Since towards the end of last year I have been without a PT. I hadn’t at that point been accepted onto the NDIS and alas I didn’t have any funding to move forward with the PT.
Once I had been accepted onto the NDIS and been allocated the appropriate funding I then sought out an exercise physiologist.

But what you might be asking yourself is what is an exercise physiologist?

Exercise Physiologist

Exercise Physiologists (EPs) specialise in exercise and movement for the prevention and management of chronic diseases and injuries.

What Is The Role Of An Exercise Physiologist?

EPs are able to provide support for people with:
Cardiovascular disease
Osteoporosis and arthritis
Mental health conditions
Chronic pain and fatigue
Post-surgical rehabilitation (Anterior Cruciate Ligament (ACL) reconstruction, hip/knee replacement)
Neuromuscular exercise therapy (multiple sclerosis, cerebral palsy, Parkinson’s)
Pulmonary disease.
Diabetes and obesity
Mental health issues (depression, anxiety)
Musculoskeletal injuries (pre/post-surgery rehab)
Neurological conditions (stroke, Parkinson’s, MS)
Aging (balance, falls risk, prevention of muscle and bone loss)
Cardiovascular (heart attack, arrhythmias, Hypertension, CVD)
Pulmonary (Cystic fibrosis, asthma, Chronic obstructive pulmonary disease)
Paediatrics (Cerebral palsy, ADHD)
Cancer (delivery of exercise during treatment to aid therapy effectiveness and after treatment to regain function, strength, bone mass, fitness)

Exercise Physiologist Can:

• Accelerate recovery from pain and injury (such as lower back and knee pain)
• Manage and improve a health or medical condition (such as cancer, diabetes or arthritis)
• Reduce the risk of developing a health or medical condition (such as heart disease)
• Improve bone, joint and muscle health (especially important as you age)
• Improve balance and coordination (to reduce the likelihood of falls)
• Improve your heart and lung health, and decrease your blood pressure
• Decrease your weight and body fat levels (to improve all aspects of your health)
• Improve your mental wellbeing (reduce stress, depression or anxiety)
• Pregnancy conditioning (pre and post-natal health and fitness)
• Improve your sports performance/sports specific conditioning
• Improve your core stability and posture

Exercise Physiologists Are Able To:

• Educate clients on health, conditions, injuries, what to do and what to avoid
• Conduct assessments to recognise individuals’ abilities, health, fitness, goals, areas to rehabilitate
• Identify other areas of concern and refer on to other allied health professionals when necessary
• Treat each client individually- focusing on needs, interests, motivators (can use motivational interviewing and health coaching techniques)
• Prescribe individualised exercise programs to treat conditions and avoid further complications
• Provide a rebate if the client is covered for Exercise Physiology by their health fund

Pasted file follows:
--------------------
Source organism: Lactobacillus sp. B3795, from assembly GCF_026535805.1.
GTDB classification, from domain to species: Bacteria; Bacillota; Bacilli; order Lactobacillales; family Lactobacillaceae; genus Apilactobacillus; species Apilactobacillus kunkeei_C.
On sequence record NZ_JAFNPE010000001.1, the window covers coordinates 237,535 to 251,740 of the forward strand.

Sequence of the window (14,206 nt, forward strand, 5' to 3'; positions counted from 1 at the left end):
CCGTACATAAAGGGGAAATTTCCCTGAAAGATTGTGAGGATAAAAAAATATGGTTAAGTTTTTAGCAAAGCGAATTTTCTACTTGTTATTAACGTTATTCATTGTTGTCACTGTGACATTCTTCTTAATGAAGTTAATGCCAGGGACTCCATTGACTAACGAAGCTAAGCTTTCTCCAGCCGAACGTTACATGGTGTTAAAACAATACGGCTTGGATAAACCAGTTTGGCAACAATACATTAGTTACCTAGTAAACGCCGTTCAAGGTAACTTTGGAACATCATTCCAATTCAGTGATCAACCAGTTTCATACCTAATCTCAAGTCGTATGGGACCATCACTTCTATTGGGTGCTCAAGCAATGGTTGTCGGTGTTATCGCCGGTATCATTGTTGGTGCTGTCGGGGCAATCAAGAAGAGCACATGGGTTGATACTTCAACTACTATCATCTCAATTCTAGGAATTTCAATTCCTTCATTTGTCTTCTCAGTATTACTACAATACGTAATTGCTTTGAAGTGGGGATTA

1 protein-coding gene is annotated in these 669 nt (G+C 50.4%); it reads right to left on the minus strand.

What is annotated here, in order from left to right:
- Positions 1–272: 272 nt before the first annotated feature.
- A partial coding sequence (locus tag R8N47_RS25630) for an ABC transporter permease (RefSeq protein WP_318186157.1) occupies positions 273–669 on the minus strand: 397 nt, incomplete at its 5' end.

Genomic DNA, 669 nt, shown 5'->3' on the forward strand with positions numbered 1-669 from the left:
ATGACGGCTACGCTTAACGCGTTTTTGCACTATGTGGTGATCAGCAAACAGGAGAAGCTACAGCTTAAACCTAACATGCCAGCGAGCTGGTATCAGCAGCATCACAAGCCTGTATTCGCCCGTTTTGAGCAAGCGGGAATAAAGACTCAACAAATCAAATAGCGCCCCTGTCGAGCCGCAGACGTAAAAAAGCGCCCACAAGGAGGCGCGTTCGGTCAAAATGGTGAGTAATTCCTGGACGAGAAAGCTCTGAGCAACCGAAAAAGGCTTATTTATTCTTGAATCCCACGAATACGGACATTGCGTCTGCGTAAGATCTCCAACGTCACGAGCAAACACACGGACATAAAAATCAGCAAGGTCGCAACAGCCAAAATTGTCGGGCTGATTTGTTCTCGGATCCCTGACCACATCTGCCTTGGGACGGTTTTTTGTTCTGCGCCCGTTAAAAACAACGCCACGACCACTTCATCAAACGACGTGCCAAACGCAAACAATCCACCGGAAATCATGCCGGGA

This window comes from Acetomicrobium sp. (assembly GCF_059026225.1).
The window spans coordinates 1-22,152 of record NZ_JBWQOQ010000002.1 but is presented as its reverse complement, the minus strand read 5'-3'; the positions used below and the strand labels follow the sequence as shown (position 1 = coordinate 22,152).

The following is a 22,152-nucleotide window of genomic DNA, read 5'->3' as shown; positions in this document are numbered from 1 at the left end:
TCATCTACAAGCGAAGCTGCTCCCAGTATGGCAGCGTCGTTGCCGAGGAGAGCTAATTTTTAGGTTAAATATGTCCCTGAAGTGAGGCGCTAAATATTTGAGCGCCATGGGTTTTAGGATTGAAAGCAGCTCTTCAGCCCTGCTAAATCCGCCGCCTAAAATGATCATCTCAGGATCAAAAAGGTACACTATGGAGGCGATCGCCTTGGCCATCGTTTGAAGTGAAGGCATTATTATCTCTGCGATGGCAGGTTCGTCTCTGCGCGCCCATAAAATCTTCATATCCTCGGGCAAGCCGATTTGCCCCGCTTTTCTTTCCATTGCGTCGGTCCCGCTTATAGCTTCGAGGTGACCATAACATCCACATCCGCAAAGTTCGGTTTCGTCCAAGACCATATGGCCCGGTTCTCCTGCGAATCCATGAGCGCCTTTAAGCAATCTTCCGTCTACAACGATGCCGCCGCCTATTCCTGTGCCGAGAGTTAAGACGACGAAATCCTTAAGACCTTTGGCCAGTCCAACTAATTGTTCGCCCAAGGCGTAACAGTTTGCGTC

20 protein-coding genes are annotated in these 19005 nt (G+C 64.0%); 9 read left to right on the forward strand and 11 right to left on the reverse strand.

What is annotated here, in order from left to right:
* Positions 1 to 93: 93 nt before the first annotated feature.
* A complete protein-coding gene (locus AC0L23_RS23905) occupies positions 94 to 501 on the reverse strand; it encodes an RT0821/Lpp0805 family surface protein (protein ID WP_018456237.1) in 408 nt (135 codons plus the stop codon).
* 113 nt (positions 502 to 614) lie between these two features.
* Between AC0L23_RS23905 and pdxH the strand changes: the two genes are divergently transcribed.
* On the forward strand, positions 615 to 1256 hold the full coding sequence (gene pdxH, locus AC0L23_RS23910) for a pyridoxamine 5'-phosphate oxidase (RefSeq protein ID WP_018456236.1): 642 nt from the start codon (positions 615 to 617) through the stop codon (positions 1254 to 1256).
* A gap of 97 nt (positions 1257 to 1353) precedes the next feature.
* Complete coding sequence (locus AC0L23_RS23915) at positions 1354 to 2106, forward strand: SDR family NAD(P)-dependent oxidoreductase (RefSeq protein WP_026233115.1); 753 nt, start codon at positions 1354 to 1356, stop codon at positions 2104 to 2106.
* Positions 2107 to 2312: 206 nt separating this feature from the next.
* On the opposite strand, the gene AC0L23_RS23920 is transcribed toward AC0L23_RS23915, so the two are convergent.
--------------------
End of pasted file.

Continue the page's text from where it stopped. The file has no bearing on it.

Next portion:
• Provide Team Care Arrangement services with a referral from GP
• See clients claiming through ICWA, NDIS and others.
Exercise physiologists are unable to:
• Diagnose conditions and injuries, though they can refer on to physiotherapists, cardiologists and GPs

I have hired my Exercise Physiologist to aid me in becoming fitter and healthier through a series of workouts and dietary advice and guidance.

So, I find a list of NDIS providers in my area and made contact with them to enquire if they had an accredited Exercise Physiologist support worker who would be available to work with me twice a week for an hour at a time.

I am currently engaging the services of someone from one of the NDIS providers. I’m using the services of AVIVO here in WA (Western Australia). To find your NDIS providers in your state click on the links below.


ACT Providers

ACT registered providers by name (PDF 2.6MB)

ACT registered providers by group (PDF 4.3MB)

NSW Providers

NSW registered providers by name (PDF 9.5MB)

NSW registered providers by group (PDF 16.2MB)

NT Providers

NT registered providers by name (PDF 1.5MB)

NT registered providers by group (PDF 2.2MB)

QLD Providers

QLD registered providers by name (PDF 10MB)

QLD registered providers by group (PDF 9.3MB)

SA Providers

SA registered providers by name (PDF 6.3MB)

SA registered providers by group (PDF 9.2MB)

TAS Providers

TAS registered providers by name (PDF 3MB)

TAS registered providers by group (PDF 4MB)

VIC Providers

VIC registered providers by name (PDF 12.6MB)

VIC registered providers by group (PDF 11.5MB)

WA Providers

WA registered providers by name (PDF 2.4MB)

WA registered providers by group (PDF 3.2MB)

We work out here in Grand Ocean Park on Mondays at 8am -9am (yes, it is an ungodly hour) and Wednesdays 11.30am -12.30pm (a much better time in my opinion!).
He has put together a circuit workout for me which suits me as I get bored if the exercises aren’t changing and I can get a sweat on.

For our warm up we run around the park twice and then I run on the spot, then we do squats, triceps dips and push ups, I also lunge twice and do a run at the end of that, I also skip and we are getting into boxing too!


I know after reading all of that I need a lie down!!

Carry On The Conversation

As always, I can also be found on Twitter:@ and on the Autistic Nick Facebook Page

Thank you for reading and I will see you next time for more thoughts from across the spectrum.

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